New York woman who illegally sold abortion drugs to Wisconsin residents gets probation, fine | criminality

A New York woman who illegally sold abortion drugs to people in Portage and several other Wisconsin towns was sentenced last week to two years probation and fined $10,000, authorities said.

On March 20, Urusla Wing, 42, pleaded guilty to one count in an indictment charging him with conspiracy to defraud the Food and Drug Administration, Postal Service and Customs and Privacy United States borders.

The indictment alleged that Wing operated a blog called “The Macrobiotic Stoner”, with a secret page called “My Secret Bodega”, where she sold foreign-sourced versions of mifepristone and misoprostol from India that were not not approved by the FDA for use in the United States, according to the office of Scott Blader, US Attorney for the Western District of Wisconsin.

Wing admitted when she pleaded guilty that she operated a bogus jewelry business called Fatima’s Bead Basket to hide her illegal conduct, and that she inserted a necklace or other piece of jewelry into the shipping envelope to serve as a coverage of the goods sent to the customer. She then packed the mislabeled prescription drugs in a smaller package that was in a hidden panel and taped inside the shipping envelope. Wing also disguised the nature of the item purchased by listing the names of jewelry products on the invoice.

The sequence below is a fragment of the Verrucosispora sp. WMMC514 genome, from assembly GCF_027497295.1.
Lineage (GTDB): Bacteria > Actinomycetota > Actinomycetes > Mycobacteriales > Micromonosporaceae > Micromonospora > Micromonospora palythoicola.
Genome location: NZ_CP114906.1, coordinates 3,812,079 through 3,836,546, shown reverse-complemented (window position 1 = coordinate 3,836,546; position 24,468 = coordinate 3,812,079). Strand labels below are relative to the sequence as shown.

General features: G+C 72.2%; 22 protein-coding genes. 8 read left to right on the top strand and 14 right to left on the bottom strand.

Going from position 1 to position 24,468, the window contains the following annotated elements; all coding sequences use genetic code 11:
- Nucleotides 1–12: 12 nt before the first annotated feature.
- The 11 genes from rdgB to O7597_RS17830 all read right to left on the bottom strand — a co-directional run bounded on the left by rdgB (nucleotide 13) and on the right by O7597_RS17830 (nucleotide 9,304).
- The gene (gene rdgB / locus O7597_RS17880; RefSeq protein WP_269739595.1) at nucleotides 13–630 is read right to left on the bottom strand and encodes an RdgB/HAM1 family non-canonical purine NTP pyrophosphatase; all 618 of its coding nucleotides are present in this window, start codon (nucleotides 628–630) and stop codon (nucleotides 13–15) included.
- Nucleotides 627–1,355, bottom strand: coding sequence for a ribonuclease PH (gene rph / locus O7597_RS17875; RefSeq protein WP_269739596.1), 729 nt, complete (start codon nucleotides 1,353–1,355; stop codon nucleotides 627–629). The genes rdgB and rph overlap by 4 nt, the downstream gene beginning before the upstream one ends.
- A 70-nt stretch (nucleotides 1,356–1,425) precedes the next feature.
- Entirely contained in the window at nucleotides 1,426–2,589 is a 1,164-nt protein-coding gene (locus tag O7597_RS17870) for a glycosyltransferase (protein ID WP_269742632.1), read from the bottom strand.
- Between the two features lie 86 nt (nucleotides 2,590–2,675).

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Wing also admitted that she created a second fake online jewelry business called Morocco International and a fake merchant processing portal to use as a cover to sell the mislabeled prescription drugs on her secret page. By creating this bogus merchant processing portal, Wing allowed its Macrobiotic Stoner customers to pay for mislabeled drugs using their credit cards, with sales appearing in the merchant account as jewelry, not mifepristone or misoprostol.

The FDA allows drugs to be prescribed by a licensed physician, dispensed by a pharmacist, and administered in a healthcare facility under the supervision of a healthcare professional. Wing did not have a license to sell or ship the drugs.

U.S. District Judge James Peterson also ordered Wing to forfeit $61,753, which was the cost of the mifepristone and misoprostol pills Wing sold from 2016 to 2018.

At his sentencing, Peterson said his conduct created danger to the public in two ways. He allowed people to obtain the drugs, including a Marathon County man who allegedly used them in an attempt to trick his girlfriend into aborting her 120-day pregnancy without her knowledge or consent, resulting in resulted in the man being charged in Marathon County with attempted first-degree intentional homicide of an unborn child.

Wing also could not guarantee the safety of the product it distributed, Peterson said.

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